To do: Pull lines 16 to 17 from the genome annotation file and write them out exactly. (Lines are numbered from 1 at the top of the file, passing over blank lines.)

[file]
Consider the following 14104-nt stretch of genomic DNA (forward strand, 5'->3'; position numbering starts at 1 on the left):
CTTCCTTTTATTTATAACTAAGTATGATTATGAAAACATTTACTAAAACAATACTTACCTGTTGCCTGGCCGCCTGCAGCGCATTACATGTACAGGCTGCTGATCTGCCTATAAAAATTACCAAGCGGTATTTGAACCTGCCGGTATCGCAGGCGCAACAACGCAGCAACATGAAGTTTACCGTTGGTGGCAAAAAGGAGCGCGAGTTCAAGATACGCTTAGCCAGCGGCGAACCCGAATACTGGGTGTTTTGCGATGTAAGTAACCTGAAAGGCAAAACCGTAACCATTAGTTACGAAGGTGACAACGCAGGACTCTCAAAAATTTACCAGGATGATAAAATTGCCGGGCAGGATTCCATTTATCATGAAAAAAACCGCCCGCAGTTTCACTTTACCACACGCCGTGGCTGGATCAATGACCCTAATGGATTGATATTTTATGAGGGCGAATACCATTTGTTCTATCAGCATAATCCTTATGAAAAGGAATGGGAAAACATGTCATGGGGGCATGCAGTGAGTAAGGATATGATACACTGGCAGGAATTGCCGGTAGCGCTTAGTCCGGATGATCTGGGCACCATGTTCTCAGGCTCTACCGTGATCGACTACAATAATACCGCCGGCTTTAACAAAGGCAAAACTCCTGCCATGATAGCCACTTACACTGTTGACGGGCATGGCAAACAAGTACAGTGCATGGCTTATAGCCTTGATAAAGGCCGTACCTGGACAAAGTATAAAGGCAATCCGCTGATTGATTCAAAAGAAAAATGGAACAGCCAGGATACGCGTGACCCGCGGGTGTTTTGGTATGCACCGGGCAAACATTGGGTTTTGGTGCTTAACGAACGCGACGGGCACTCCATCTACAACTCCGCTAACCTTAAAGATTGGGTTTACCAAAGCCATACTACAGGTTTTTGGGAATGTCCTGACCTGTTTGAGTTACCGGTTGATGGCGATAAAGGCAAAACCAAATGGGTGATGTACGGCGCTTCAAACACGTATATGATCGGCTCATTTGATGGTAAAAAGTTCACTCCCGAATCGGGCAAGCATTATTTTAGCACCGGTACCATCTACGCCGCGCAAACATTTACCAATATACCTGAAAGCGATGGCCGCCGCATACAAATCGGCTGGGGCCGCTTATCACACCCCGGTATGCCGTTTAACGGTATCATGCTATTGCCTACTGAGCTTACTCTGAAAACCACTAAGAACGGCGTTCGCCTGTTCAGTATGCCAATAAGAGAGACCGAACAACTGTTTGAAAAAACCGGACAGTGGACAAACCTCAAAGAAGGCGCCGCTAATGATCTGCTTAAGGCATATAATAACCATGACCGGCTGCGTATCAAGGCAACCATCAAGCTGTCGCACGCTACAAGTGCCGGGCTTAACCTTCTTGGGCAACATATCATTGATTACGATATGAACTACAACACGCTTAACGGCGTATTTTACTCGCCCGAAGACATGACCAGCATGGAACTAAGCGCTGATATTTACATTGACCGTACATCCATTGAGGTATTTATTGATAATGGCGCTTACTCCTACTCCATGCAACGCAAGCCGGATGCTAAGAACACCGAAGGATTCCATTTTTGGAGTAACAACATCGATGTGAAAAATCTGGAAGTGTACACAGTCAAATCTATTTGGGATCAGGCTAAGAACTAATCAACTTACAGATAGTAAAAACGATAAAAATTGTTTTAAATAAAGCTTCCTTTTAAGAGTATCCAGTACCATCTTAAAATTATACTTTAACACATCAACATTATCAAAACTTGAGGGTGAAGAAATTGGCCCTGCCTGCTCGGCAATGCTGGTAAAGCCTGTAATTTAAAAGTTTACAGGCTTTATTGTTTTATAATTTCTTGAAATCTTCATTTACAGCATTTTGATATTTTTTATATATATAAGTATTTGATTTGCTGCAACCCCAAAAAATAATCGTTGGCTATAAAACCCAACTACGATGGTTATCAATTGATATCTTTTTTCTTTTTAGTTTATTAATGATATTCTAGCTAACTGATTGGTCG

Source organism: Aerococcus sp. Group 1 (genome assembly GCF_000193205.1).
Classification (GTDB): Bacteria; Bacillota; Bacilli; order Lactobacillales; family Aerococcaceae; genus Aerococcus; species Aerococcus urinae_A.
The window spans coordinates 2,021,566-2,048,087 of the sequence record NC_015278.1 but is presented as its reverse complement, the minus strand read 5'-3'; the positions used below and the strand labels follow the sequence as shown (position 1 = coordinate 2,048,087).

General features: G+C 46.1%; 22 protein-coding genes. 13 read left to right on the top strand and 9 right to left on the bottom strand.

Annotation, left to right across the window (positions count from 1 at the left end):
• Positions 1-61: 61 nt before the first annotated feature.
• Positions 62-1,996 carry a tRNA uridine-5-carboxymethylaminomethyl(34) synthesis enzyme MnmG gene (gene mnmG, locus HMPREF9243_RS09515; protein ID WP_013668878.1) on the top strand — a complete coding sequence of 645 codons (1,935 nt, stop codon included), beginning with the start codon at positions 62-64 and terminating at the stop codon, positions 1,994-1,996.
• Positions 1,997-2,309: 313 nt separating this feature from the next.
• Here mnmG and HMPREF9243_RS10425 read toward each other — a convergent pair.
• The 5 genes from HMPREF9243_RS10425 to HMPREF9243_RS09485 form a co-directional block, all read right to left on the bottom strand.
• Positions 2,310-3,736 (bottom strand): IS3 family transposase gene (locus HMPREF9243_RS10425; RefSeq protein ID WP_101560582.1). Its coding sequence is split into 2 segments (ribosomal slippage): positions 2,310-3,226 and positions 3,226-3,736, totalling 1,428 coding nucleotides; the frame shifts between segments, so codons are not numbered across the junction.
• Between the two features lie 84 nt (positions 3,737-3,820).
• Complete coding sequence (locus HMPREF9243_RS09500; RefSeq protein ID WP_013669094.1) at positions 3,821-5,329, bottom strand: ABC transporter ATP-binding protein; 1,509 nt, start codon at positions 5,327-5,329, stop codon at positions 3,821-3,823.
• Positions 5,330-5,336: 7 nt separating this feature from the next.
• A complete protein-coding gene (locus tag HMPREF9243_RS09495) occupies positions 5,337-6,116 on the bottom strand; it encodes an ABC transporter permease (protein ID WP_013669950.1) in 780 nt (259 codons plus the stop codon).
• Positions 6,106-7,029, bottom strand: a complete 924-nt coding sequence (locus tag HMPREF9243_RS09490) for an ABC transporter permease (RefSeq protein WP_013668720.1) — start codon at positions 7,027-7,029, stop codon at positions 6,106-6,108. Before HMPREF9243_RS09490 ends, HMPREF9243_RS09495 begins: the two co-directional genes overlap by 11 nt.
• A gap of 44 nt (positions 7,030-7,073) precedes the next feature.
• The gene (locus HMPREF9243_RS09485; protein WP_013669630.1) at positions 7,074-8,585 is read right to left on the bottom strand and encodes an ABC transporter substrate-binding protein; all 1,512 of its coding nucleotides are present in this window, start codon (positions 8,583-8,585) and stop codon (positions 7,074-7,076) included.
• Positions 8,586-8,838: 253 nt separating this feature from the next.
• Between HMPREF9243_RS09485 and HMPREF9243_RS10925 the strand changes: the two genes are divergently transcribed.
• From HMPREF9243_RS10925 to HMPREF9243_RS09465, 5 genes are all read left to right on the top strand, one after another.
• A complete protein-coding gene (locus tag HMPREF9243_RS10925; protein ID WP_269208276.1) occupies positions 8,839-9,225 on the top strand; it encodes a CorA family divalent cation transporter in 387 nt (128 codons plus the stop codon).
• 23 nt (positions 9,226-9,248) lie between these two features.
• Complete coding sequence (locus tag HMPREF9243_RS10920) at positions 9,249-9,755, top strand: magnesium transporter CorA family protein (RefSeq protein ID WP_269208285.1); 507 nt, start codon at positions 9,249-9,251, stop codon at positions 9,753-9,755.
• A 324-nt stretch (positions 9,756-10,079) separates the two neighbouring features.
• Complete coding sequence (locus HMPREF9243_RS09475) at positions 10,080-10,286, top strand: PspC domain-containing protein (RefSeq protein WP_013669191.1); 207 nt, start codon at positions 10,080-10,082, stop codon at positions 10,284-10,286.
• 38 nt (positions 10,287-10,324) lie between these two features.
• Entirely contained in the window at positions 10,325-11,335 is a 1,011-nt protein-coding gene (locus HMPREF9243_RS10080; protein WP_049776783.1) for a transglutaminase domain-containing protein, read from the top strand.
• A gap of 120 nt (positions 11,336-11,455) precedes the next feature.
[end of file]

• Positions 5,330-5,336: 7 nt separating this feature from the next.
• A complete protein-coding gene (locus tag HMPREF9243_RS09495) occupies positions 5,337-6,116 on the bottom strand; it encodes an ABC transporter permease (protein ID WP_013669950.1) in 780 nt (259 codons plus the stop codon).